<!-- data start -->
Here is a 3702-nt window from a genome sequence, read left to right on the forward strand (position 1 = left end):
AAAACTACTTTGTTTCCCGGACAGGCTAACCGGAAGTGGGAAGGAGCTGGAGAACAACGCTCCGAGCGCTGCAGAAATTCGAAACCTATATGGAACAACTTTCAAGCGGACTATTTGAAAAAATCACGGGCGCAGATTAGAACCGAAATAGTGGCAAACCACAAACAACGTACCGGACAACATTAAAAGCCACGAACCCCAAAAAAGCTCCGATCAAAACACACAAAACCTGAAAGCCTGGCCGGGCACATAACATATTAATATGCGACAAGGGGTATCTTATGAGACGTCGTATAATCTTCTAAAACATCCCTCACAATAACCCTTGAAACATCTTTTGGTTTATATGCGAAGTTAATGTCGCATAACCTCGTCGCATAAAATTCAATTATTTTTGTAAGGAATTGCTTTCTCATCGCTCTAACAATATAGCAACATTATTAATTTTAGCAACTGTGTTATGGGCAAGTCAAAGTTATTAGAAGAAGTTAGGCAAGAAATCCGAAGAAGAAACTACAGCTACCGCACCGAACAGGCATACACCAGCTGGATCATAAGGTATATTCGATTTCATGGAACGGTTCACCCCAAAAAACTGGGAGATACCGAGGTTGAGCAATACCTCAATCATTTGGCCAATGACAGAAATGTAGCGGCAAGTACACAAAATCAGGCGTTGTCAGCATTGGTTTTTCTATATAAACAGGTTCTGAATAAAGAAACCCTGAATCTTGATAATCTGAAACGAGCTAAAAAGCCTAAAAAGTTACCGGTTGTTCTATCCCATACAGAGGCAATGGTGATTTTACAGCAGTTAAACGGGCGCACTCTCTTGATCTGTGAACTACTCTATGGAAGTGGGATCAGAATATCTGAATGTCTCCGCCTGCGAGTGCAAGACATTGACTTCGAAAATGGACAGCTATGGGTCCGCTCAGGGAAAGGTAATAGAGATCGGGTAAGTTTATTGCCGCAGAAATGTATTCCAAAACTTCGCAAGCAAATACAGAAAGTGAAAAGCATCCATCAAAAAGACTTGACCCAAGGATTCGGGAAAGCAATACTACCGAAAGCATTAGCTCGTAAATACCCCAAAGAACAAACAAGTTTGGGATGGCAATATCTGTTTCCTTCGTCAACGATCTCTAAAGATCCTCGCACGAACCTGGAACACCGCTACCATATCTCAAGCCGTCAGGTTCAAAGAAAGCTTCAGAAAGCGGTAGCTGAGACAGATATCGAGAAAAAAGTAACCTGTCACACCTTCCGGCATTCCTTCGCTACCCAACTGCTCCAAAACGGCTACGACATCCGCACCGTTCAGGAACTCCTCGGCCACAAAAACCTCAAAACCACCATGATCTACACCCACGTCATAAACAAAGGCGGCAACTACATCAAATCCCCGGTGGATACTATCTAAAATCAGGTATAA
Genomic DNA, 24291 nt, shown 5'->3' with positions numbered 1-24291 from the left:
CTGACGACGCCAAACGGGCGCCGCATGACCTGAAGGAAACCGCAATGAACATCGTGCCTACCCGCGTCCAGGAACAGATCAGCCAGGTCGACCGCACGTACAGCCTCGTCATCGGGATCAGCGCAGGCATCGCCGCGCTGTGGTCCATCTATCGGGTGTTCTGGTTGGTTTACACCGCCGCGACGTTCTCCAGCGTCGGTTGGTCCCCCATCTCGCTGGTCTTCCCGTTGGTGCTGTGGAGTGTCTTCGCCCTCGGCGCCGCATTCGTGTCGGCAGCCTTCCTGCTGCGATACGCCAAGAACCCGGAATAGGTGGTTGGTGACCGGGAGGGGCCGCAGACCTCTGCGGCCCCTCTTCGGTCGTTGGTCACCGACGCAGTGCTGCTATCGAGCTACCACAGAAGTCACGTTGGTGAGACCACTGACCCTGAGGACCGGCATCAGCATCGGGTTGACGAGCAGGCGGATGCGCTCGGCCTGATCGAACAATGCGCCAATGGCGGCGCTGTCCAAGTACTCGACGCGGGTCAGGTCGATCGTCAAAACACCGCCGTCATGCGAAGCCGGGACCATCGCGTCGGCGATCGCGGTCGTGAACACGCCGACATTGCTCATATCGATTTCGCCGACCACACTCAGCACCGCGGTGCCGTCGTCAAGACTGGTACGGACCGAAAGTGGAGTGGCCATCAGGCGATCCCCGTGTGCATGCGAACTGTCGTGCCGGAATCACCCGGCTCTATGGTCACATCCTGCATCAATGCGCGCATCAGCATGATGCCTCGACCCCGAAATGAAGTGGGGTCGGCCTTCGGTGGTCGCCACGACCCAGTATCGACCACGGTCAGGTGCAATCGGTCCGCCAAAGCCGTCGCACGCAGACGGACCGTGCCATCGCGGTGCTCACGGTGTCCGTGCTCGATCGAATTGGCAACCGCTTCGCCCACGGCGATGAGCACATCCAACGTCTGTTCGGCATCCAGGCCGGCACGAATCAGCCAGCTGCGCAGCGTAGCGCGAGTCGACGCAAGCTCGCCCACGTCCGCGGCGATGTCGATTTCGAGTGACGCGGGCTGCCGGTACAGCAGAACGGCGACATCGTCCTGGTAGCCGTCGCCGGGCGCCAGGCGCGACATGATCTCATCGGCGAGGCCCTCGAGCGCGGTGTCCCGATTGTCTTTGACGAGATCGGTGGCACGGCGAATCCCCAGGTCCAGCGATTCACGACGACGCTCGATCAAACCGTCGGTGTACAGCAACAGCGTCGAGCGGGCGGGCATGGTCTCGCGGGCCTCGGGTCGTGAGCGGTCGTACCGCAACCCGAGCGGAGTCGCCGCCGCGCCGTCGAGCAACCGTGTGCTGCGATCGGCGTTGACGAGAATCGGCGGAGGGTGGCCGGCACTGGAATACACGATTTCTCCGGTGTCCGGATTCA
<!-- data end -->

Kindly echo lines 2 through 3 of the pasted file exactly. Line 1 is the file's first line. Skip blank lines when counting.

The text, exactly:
AAAACTACTTTGTTTCCCGGACAGGCTAACCGGAAGTGGGAAGGAGCTGGAGAACAACGCTCCGAGCGCTGCAGAAATTCGAAACCTATATGGAACAACTTTCAAGCGGACTATTTGAAAAAATCACGGGCGCAGATTAGAACCGAAATAGTGGCAAACCACAAACAACGTACCGGACAACATTAAAAGCCACGAACCCCAAAAAAGCTCCGATCAAAACACACAAAACCTGAAAGCCTGGCCGGGCACATAACATATTAATATGCGACAAGGGGTATCTTATGAGACGTCGTATAATCTTCTAAAACATCCCTCACAATAACCCTTGAAACATCTTTTGGTTTATATGCGAAGTTAATGTCGCATAACCTCGTCGCATAAAATTCAATTATTTTTGTAAGGAATTGCTTTCTCATCGCTCTAACAATATAGCAACATTATTAATTTTAGCAACTGTGTTATGGGCAAGTCAAAGTTATTAGAAGAAGTTAGGCAAGAAATCCGAAGAAGAAACTACAGCTACCGCACCGAACAGGCATACACCAGCTGGATCATAAGGTATATTCGATTTCATGGAACGGTTCACCCCAAAAAACTGGGAGATACCGAGGTTGAGCAATACCTCAATCATTTGGCCAATGACAGAAATGTAGCGGCAAGTACACAAAATCAGGCGTTGTCAGCATTGGTTTTTCTATATAAACAGGTTCTGAATAAAGAAACCCTGAATCTTGATAATCTGAAACGAGCTAAAAAGCCTAAAAAGTTACCGGTTGTTCTATCCCATACAGAGGCAATGGTGATTTTACAGCAGTTAAACGGGCGCACTCTCTTGATCTGTGAACTACTCTATGGAAGTGGGATCAGAATATCTGAATGTCTCCGCCTGCGAGTGCAAGACATTGACTTCGAAAATGGACAGCTATGGGTCCGCTCAGGGAAAGGTAATAGAGATCGGGTAAGTTTATTGCCGCAGAAATGTATTCCAAAACTTCGCAAGCAAATACAGAAAGTGAAAAGCATCCATCAAAAAGACTTGACCCAAGGATTCGGGAAAGCAATACTACCGAAAGCATTAGCTCGTAAATACCCCAAAGAACAAACAAGTTTGGGATGGCAATATCTGTTTCCTTCGTCAACGATCTCTAAAGATCCTCGCACGAACCTGGAACACCGCTACCATATCTCAAGCCGTCAGGTTCAAAGAAAGCTTCAGAAAGCGGTAGCTGAGACAGATATCGAGAAAAAAGTAACCTGTCACACCTTCCGGCATTCCTTCGCTACCCAACTGCTCCAAAACGGCTACGACATCCGCACCGTTCAGGAACTCCTCGGCCACAAAAACCTCAAAACCACCATGATCTACACCCACGTCATAAACAAAGGCGGCAACTACATCAAATCCCCGGTGGATACTATCTAAAATCAGGTATAA
Genomic DNA, 24291 nt, shown 5'->3' with positions numbered 1-24291 from the left: